- Snoring definition and facts
- What is snoring?
- How common is snoring?
- What causes snoring?
- Why do people snore?
- How do medications and alcohol affect snoring?
- Why is snoring a problem?
- What diseases or conditions can cause snoring?
- What are different levels of snoring?
- How should someone with snoring be evaluated?
- How is it determined if snoring is a medical problem?
- What are some objective tests to measure sleepiness?
- What are the treatments for snoring?
- What are some non-surgical treatments for snoring?
- What are the surgical options for snoring?
- What is the success of surgery for snoring?
Snoring definition and facts
- Snoring is caused by vibrating tissues within the airways of the nose and throat.
- The vibrations that cause snoring are caused by turbulent airflow through narrowed airways.
- Snoring is affected by the stage of sleep, sleeping position, and the use of medications and alcohol.
- Snoring may be a problem for family members and sleeping partners of the snorer.
- Snoring also may be a sign of an underlying medical problem.
- Treatments for snoring are both nonsurgical and surgical.
What is snoring?
Snoring, like all other sounds, is caused by vibrations that cause particles in the air to form sound waves. For example, when we speak, our vocal cords vibrate to form our voice. When our stomach growls (borborygmus), our stomach and intestines vibrate as air and food move through them.
While we are asleep, turbulent airflow can cause the tissues of the palate (roof of the mouth) and throat to vibrate, giving rise to snoring. Essentially, snoring is a sound resulting from turbulent airflow that causes tissues to vibrate during sleep.
How common is snoring?
Any person can snore. Frequently, people who do not regularly snore will report snoring after a viral illness, after drinking alcohol, or when taking some medications.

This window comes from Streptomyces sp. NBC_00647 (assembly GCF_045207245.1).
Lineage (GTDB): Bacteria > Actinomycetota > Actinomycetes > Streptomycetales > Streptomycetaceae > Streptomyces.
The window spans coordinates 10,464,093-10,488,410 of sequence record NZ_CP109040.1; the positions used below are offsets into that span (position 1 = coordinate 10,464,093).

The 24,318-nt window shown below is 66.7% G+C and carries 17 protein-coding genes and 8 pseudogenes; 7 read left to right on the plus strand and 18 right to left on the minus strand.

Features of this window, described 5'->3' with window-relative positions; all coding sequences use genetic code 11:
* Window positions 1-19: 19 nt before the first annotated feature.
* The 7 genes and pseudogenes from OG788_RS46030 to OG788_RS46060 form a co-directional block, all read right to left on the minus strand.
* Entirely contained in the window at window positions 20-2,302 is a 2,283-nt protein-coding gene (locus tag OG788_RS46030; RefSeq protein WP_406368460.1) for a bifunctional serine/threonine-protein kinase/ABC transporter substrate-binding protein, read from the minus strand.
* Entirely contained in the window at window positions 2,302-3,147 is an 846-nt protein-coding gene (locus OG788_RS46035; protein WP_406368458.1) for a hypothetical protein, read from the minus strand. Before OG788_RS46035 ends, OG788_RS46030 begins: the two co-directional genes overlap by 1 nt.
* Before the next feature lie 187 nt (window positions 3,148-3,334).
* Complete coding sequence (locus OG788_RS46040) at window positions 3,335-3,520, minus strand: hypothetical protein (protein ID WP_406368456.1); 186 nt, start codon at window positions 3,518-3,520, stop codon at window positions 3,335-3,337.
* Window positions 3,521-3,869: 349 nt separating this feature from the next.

People who snore can have any body type. We frequently think of a large man with a thick neck as a snorer. However, a thin woman with a small neck can snore just as loudly. In general, as people get older and as they gain weight, snoring will worsen.
What causes snoring?
While we are breathing, air flows in and out in a steady stream between our nose or mouth and our lungs. There are relatively few sounds when we are sitting and breathing quietly. When we exercise, the air moves more quickly and produces some sounds as we breathe. This happens because air is moving in and out of the nose and mouth more quickly and this results in more turbulence to the airflow and some vibration of the tissues in the nose and mouth.
When we are asleep, the area at the back of the throat sometimes narrows as the muscles relax, and even close off temporarily. The same amount of air passing through this smaller opening more rapidly can cause the tissues surrounding the opening to vibrate, which in turn can cause the sounds of snoring. Different people who snore have different reasons for the narrowing. The narrowing can be in the nose, mouth, or throat. Palatal snoring is often worse when an individual breathes through his or her mouth or has nasal obstruction.
Why do people snore?